Gov't accused of ignoring education in the fight against child abuse
Personal, Social, Health and Economic education should play a more prominent role in addressing child sexual exploitation, according to the PSHE Association, other leading bodies and a series of recent reports focused on child safety.
The Association is calling on the Government to respond to an Education Committee report which found that the Department for Education’s approach to PSHE education was “weak”.
The Prime Minister is today hosting a summit on child sexual exploitation, as new evidence emerges from Oxfordshire of widespread child abuse.
Other recent inquiries into child sexual exploitation in Rotherham, Rochdale, Birmingham and Manchester have all highlighted the need for schools to teach pupils how to keep themselves and others safe.
The Jay report on child sexual abuse in Rotherham stated that the victims were “scathing” about the lessons they received in school.
This makes the Government’s inaction on improving PSHE - the subject through which pupils learn to keep themselves safe - surprising and disappointing, according to PSHE Association Chief Executive Joe Hayman.
He said: “In not acting on the Education Select Committee recommendations and in failing to learn the lessons from four child sexual abuse inquiries, the Government is missing a crucial opportunity to ensure that all children receive education to keep themselves safe and healthy.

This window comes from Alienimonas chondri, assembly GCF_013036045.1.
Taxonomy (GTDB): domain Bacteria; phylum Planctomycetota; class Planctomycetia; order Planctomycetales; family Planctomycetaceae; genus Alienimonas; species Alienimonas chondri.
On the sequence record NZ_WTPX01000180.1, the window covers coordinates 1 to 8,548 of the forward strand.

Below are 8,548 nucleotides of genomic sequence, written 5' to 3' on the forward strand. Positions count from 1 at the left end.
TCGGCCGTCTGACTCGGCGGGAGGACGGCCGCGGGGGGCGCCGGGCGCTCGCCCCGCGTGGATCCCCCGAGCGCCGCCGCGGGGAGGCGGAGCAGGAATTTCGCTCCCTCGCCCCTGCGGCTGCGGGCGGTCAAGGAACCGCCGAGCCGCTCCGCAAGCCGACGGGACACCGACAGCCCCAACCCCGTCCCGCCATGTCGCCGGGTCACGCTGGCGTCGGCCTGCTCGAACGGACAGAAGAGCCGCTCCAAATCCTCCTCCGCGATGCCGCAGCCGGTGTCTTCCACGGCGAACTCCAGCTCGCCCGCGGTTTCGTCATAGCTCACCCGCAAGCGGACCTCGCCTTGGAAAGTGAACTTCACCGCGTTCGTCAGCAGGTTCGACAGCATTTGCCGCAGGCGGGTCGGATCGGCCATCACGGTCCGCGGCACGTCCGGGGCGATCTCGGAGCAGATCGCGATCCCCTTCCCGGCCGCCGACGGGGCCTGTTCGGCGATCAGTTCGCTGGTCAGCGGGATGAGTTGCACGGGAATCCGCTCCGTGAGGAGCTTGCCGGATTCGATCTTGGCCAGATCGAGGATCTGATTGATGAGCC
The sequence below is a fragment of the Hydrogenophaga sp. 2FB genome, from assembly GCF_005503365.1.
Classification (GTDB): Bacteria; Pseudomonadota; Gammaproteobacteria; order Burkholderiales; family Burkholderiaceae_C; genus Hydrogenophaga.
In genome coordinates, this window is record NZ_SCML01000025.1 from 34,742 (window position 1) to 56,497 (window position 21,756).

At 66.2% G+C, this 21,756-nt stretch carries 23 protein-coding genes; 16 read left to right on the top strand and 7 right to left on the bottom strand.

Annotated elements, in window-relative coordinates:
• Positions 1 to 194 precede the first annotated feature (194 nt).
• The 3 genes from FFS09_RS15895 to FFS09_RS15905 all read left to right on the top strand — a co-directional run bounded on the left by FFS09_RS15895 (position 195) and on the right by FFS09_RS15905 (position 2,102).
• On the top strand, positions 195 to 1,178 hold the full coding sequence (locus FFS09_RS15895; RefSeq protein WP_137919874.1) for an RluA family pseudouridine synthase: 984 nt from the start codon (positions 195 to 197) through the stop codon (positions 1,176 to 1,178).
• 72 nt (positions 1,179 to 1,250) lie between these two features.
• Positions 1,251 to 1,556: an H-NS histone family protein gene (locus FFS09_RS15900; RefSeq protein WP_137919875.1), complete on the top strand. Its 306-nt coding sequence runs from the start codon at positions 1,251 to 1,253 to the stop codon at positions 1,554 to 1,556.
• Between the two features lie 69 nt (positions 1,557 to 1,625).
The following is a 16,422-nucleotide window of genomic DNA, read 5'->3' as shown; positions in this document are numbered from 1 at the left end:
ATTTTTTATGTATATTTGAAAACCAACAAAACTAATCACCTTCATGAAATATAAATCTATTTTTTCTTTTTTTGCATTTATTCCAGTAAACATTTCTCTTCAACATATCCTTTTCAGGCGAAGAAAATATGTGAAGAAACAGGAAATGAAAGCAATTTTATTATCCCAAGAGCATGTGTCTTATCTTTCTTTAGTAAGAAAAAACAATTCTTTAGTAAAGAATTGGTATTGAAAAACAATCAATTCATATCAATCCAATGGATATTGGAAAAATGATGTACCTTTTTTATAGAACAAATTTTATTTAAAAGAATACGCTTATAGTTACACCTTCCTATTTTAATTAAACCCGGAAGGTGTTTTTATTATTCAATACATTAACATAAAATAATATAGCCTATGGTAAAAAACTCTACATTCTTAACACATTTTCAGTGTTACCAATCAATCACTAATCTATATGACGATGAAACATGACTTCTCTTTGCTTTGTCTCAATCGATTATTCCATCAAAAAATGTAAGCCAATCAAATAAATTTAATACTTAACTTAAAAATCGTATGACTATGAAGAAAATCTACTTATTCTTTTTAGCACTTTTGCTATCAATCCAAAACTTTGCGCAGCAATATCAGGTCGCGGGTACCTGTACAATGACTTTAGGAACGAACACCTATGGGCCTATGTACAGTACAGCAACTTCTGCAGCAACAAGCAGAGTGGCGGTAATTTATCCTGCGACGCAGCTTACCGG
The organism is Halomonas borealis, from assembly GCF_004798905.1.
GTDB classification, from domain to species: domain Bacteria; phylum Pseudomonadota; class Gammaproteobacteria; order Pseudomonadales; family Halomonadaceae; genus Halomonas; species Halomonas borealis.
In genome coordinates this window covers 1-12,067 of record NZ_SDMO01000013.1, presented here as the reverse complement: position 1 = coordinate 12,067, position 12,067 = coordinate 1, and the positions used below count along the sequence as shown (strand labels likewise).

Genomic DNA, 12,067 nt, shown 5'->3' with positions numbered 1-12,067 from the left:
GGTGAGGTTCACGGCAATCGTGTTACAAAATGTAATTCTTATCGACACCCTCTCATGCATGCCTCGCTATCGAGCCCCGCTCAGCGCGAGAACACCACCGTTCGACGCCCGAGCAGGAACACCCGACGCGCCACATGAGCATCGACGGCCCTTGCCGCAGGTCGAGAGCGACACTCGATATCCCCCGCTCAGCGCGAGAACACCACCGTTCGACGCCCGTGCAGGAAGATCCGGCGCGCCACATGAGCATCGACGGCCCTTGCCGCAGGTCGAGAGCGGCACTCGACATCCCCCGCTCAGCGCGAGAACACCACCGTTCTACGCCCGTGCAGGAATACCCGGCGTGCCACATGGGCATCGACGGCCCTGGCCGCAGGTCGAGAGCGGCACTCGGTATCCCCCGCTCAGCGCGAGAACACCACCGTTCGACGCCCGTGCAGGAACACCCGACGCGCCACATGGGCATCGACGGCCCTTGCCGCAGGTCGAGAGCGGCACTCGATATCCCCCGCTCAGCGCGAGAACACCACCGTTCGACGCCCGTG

“It is particularly concerning that the Government has also failed to listen to the victims of child sexual exploitation in Rotherham who were, according to the Jay report, “scathing” about the education they received on this area.
“Focusing on professionals failing to report is just one piece in the puzzle: if to the Government is serious about preventing abuse in the first place, we need to help all young people to understand what a healthy, and an unhealthy, relationship looks like. We therefore need Government to commit to statutory PSHE so that children are not let down again.”
If the Government ignores the Education Committee’s recommendation for PSHE to be made a statutory part of the curriculum, the Association says, it will mean that lessons on consent and healthy relationships will continue to be squeezed from school timetables and taught by untrained teachers, leaving pupils at risk.
The campaign for statutory status for PSHE education is supported by 6 Royal Medical Colleges, the Office of the Children’s Commissioner, the NSPCC, Barnardo’s and almost 90% of teachers and parents.
The Joint Committee on Human Rights, the Home Affairs Committee, the Chair of the Health Committee and All Party Group chairs from across the political spectrum have also all called for this change.
The PSHE Association is urging the Government to make a stronger commitment to improving the subject’s status before the election in May.